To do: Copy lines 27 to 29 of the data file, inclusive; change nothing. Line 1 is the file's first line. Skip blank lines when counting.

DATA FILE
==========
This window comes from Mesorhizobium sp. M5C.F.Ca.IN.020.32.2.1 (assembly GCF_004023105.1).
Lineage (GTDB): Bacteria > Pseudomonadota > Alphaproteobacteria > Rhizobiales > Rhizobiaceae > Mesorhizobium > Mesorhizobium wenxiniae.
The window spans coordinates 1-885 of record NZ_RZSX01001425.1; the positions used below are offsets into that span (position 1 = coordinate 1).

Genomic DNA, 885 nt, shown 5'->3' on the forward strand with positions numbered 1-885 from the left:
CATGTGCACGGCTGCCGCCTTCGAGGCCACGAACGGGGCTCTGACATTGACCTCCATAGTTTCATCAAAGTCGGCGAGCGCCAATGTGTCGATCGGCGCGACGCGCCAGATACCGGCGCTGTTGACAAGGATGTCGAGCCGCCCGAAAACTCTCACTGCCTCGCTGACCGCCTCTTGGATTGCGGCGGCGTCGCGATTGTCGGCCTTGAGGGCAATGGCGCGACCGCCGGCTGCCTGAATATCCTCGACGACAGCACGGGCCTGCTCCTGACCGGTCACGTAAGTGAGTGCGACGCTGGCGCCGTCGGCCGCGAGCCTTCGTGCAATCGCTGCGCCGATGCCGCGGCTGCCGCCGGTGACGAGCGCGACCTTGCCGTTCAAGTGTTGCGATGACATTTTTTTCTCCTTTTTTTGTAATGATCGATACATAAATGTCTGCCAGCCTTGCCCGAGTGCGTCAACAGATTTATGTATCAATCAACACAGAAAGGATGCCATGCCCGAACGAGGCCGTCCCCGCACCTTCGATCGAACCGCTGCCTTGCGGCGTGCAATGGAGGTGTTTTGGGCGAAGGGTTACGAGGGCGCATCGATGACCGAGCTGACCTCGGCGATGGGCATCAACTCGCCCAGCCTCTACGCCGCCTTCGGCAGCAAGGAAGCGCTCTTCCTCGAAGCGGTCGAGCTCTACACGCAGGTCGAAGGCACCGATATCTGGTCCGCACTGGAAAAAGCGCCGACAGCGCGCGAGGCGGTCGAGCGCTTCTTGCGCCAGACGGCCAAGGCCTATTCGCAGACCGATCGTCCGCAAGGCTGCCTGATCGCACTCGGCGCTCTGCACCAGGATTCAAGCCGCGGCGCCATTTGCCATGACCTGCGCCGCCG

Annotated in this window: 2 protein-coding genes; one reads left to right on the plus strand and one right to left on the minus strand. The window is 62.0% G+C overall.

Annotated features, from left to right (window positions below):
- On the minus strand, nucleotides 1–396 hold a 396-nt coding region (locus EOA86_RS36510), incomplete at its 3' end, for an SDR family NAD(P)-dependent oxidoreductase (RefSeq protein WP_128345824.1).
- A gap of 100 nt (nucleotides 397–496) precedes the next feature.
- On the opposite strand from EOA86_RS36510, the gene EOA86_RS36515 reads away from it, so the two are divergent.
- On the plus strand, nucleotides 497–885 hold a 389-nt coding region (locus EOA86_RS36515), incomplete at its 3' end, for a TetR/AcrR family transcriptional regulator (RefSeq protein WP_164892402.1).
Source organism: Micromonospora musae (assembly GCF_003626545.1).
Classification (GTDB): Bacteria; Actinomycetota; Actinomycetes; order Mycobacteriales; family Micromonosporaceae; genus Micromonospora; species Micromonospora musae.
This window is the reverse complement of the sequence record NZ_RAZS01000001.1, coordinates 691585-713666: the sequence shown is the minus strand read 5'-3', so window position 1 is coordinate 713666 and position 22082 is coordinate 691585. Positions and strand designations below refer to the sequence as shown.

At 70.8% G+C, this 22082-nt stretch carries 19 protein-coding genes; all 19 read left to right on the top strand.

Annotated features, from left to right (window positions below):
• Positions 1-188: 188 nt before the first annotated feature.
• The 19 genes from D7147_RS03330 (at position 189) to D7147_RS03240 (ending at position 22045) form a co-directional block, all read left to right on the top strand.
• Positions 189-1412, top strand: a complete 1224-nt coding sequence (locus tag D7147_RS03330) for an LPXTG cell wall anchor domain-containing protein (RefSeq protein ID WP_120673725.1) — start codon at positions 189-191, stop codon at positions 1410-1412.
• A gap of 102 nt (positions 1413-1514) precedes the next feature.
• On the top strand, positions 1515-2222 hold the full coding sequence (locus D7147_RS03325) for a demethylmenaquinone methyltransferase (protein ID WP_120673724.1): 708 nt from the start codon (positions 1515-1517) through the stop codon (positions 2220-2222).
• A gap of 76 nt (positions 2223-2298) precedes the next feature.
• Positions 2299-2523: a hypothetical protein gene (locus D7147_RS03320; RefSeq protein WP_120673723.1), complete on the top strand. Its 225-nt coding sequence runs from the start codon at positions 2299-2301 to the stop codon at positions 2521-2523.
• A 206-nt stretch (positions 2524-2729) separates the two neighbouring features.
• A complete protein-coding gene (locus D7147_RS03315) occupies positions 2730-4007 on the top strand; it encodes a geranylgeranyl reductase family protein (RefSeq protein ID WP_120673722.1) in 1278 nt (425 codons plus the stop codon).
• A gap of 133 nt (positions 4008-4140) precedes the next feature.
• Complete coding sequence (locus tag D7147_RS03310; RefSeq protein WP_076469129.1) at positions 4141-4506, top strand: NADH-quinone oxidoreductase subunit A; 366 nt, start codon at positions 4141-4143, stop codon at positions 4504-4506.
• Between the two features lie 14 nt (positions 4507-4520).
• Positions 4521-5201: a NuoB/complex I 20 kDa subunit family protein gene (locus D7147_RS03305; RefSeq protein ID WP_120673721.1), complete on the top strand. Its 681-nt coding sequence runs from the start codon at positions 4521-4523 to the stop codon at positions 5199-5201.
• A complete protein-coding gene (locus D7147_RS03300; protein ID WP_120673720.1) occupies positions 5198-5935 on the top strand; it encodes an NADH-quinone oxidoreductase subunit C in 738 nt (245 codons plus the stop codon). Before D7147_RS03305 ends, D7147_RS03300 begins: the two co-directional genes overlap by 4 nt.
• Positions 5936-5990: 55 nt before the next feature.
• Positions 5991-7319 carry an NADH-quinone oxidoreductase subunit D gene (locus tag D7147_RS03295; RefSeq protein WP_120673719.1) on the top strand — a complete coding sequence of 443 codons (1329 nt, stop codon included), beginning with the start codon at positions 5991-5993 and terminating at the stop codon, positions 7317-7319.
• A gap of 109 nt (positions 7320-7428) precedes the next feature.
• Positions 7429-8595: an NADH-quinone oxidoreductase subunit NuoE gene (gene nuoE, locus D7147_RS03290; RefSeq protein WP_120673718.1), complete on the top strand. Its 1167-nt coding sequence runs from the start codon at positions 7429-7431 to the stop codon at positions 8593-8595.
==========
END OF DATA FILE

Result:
• Complete coding sequence (locus tag D7147_RS03310; RefSeq protein WP_076469129.1) at positions 4141-4506, top strand: NADH-quinone oxidoreductase subunit A; 366 nt, start codon at positions 4141-4143, stop codon at positions 4504-4506.
• Between the two features lie 14 nt (positions 4507-4520).
• Positions 4521-5201: a NuoB/complex I 20 kDa subunit family protein gene (locus D7147_RS03305; RefSeq protein ID WP_120673721.1), complete on the top strand. Its 681-nt coding sequence runs from the start codon at positions 4521-4523 to the stop codon at positions 5199-5201.